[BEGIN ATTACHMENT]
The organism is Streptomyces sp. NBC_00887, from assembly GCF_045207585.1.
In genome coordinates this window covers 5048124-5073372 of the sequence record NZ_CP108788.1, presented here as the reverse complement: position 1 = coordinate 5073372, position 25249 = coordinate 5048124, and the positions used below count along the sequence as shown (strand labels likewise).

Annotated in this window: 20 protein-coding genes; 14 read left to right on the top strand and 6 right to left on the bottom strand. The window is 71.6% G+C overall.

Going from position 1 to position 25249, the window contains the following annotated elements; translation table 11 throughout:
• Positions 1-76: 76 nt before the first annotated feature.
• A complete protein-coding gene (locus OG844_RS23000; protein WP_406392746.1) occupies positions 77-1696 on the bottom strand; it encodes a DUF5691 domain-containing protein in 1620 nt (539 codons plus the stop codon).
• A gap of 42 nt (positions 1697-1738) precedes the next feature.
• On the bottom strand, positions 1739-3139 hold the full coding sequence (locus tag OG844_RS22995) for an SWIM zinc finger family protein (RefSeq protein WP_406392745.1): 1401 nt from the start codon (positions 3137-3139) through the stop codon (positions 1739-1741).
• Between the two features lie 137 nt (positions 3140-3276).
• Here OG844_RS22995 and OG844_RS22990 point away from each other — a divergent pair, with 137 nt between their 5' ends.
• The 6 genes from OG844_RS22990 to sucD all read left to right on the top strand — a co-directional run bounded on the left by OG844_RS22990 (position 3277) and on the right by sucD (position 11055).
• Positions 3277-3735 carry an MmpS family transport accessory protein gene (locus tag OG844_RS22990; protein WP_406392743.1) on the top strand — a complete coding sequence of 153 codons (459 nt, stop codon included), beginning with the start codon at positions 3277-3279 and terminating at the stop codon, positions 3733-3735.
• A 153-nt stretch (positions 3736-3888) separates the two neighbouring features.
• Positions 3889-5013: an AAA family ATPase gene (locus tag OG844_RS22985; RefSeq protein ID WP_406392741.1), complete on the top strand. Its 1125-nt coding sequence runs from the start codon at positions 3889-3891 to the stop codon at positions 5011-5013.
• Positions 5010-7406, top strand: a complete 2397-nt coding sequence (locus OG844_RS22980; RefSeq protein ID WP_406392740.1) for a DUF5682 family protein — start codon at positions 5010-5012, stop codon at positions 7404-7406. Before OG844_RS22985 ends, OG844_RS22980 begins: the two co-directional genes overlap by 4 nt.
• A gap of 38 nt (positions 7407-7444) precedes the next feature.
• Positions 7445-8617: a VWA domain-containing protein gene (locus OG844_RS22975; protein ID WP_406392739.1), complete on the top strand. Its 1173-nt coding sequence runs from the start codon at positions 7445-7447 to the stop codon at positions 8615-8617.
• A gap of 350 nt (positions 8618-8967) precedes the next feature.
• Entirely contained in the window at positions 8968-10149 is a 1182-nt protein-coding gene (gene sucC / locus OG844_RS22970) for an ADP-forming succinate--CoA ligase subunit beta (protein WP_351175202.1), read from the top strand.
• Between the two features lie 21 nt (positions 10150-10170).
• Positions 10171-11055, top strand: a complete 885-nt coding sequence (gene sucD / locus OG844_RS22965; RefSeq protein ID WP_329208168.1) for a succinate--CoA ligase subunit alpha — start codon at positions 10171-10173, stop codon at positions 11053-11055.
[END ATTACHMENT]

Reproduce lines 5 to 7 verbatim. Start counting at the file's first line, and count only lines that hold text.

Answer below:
• Positions 1-76: 76 nt before the first annotated feature.
• A complete protein-coding gene (locus OG844_RS23000; protein WP_406392746.1) occupies positions 77-1696 on the bottom strand; it encodes a DUF5691 domain-containing protein in 1620 nt (539 codons plus the stop codon).
• A gap of 42 nt (positions 1697-1738) precedes the next feature.